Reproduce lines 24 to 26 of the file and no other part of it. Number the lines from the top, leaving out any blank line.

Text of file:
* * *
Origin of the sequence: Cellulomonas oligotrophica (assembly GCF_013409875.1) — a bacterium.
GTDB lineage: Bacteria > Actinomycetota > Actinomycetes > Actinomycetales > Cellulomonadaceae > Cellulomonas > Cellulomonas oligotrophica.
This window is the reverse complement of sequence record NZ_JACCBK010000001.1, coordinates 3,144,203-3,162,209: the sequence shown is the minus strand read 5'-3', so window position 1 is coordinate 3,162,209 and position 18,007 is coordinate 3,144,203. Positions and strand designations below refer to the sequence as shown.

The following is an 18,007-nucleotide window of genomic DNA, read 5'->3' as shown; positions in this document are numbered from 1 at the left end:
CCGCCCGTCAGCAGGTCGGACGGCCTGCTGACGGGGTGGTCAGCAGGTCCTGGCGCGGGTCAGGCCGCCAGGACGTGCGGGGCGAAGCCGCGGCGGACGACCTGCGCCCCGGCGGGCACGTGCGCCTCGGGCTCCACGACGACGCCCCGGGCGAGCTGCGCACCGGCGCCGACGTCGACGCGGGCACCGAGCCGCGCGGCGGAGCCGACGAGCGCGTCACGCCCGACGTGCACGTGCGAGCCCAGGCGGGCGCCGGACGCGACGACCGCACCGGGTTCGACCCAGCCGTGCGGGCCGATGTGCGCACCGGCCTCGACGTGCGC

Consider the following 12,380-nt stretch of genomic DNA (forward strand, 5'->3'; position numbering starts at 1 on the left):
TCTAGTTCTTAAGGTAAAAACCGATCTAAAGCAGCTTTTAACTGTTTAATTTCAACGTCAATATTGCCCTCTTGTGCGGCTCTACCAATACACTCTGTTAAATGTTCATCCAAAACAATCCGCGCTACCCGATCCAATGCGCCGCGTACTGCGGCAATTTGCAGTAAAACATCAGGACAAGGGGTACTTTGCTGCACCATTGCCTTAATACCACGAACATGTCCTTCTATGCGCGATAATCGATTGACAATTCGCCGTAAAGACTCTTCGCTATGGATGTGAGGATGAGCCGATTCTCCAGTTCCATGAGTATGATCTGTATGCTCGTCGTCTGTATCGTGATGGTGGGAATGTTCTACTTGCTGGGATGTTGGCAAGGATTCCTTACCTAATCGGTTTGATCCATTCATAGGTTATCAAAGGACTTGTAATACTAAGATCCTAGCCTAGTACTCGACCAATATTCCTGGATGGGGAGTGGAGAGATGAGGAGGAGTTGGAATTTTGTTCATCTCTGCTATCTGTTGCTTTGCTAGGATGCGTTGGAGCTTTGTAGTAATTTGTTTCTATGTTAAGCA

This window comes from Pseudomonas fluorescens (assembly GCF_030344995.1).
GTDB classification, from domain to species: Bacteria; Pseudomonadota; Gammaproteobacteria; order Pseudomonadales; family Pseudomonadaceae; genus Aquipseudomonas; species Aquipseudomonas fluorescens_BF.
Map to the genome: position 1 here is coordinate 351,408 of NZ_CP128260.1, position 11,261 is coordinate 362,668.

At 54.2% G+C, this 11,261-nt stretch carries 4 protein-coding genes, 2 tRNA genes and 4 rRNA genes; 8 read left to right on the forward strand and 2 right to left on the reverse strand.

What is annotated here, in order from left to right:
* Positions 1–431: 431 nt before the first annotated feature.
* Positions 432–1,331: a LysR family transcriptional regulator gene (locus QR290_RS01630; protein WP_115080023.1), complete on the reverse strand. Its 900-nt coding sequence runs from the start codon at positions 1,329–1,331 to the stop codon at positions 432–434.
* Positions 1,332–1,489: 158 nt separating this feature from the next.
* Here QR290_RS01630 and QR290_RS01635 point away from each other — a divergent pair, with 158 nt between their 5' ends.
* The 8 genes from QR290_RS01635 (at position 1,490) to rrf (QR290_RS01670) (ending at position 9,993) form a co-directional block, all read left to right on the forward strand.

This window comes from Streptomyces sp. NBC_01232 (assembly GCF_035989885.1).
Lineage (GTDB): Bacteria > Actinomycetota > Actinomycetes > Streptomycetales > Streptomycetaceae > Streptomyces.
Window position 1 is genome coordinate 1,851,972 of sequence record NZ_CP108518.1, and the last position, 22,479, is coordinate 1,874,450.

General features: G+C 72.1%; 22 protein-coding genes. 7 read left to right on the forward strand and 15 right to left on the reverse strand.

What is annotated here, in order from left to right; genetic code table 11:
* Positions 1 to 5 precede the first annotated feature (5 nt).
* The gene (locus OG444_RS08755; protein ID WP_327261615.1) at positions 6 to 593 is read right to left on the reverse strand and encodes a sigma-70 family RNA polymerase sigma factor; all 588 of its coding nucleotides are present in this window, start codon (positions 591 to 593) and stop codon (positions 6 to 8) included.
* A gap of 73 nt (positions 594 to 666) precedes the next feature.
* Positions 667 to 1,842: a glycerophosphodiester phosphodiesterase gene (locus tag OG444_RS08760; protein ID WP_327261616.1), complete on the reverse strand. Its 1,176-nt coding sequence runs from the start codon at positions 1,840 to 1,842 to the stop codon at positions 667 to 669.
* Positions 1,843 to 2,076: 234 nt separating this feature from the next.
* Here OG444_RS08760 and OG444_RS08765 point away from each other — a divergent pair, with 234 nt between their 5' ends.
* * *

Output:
* The gene (locus OG444_RS08755; protein ID WP_327261615.1) at positions 6 to 593 is read right to left on the reverse strand and encodes a sigma-70 family RNA polymerase sigma factor; all 588 of its coding nucleotides are present in this window, start codon (positions 591 to 593) and stop codon (positions 6 to 8) included.
* A gap of 73 nt (positions 594 to 666) precedes the next feature.
* Positions 667 to 1,842: a glycerophosphodiester phosphodiesterase gene (locus tag OG444_RS08760; protein ID WP_327261616.1), complete on the reverse strand. Its 1,176-nt coding sequence runs from the start codon at positions 1,840 to 1,842 to the stop codon at positions 667 to 669.